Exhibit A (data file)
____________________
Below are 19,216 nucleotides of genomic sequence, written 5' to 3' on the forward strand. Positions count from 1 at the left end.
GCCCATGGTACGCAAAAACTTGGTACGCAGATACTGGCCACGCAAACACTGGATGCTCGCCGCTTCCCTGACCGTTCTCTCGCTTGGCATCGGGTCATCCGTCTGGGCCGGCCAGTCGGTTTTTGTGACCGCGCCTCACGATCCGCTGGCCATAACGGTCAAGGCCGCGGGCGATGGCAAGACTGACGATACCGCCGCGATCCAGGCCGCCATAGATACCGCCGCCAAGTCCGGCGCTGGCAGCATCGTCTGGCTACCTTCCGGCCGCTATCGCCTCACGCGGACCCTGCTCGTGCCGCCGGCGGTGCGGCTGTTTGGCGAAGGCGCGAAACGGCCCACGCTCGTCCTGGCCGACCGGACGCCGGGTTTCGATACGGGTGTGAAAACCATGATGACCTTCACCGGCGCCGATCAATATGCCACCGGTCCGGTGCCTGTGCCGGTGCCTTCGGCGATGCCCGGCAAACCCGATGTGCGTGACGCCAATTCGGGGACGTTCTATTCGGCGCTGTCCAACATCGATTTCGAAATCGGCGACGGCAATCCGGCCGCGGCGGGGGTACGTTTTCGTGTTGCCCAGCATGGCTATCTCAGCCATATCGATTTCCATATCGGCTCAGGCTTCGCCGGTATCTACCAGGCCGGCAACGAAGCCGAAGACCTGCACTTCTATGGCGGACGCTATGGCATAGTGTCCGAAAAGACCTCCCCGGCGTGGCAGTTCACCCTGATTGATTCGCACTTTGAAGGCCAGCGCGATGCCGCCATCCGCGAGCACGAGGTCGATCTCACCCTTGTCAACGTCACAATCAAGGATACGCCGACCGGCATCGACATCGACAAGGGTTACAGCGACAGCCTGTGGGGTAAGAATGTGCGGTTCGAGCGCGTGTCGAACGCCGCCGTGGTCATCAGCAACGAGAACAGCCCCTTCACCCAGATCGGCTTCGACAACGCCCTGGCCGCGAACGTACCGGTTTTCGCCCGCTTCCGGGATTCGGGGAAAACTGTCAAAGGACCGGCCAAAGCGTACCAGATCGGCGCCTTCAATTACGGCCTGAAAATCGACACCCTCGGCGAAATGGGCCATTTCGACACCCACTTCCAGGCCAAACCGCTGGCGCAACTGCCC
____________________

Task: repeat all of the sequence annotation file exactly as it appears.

Below are 19,216 nucleotides of genomic sequence, written 5' to 3' on the forward strand. Positions count from 1 at the left end.
GCCCATGGTACGCAAAAACTTGGTACGCAGATACTGGCCACGCAAACACTGGATGCTCGCCGCTTCCCTGACCGTTCTCTCGCTTGGCATCGGGTCATCCGTCTGGGCCGGCCAGTCGGTTTTTGTGACCGCGCCTCACGATCCGCTGGCCATAACGGTCAAGGCCGCGGGCGATGGCAAGACTGACGATACCGCCGCGATCCAGGCCGCCATAGATACCGCCGCCAAGTCCGGCGCTGGCAGCATCGTCTGGCTACCTTCCGGCCGCTATCGCCTCACGCGGACCCTGCTCGTGCCGCCGGCGGTGCGGCTGTTTGGCGAAGGCGCGAAACGGCCCACGCTCGTCCTGGCCGACCGGACGCCGGGTTTCGATACGGGTGTGAAAACCATGATGACCTTCACCGGCGCCGATCAATATGCCACCGGTCCGGTGCCTGTGCCGGTGCCTTCGGCGATGCCCGGCAAACCCGATGTGCGTGACGCCAATTCGGGGACGTTCTATTCGGCGCTGTCCAACATCGATTTCGAAATCGGCGACGGCAATCCGGCCGCGGCGGGGGTACGTTTTCGTGTTGCCCAGCATGGCTATCTCAGCCATATCGATTTCCATATCGGCTCAGGCTTCGCCGGTATCTACCAGGCCGGCAACGAAGCCGAAGACCTGCACTTCTATGGCGGACGCTATGGCATAGTGTCCGAAAAGACCTCCCCGGCGTGGCAGTTCACCCTGATTGATTCGCACTTTGAAGGCCAGCGCGATGCCGCCATCCGCGAGCACGAGGTCGATCTCACCCTTGTCAACGTCACAATCAAGGATACGCCGACCGGCATCGACATCGACAAGGGTTACAGCGACAGCCTGTGGGGTAAGAATGTGCGGTTCGAGCGCGTGTCGAACGCCGCCGTGGTCATCAGCAACGAGAACAGCCCCTTCACCCAGATCGGCTTCGACAACGCCCTGGCCGCGAACGTACCGGTTTTCGCCCGCTTCCGGGATTCGGGGAAAACTGTCAAAGGACCGGCCAAAGCGTACCAGATCGGCGCCTTCAATTACGGCCTGAAAATCGACACCCTCGGCGAAATGGGCCATTTCGACACCCACTTCCAGGCCAAACCGCTGGCGCAACTGCCC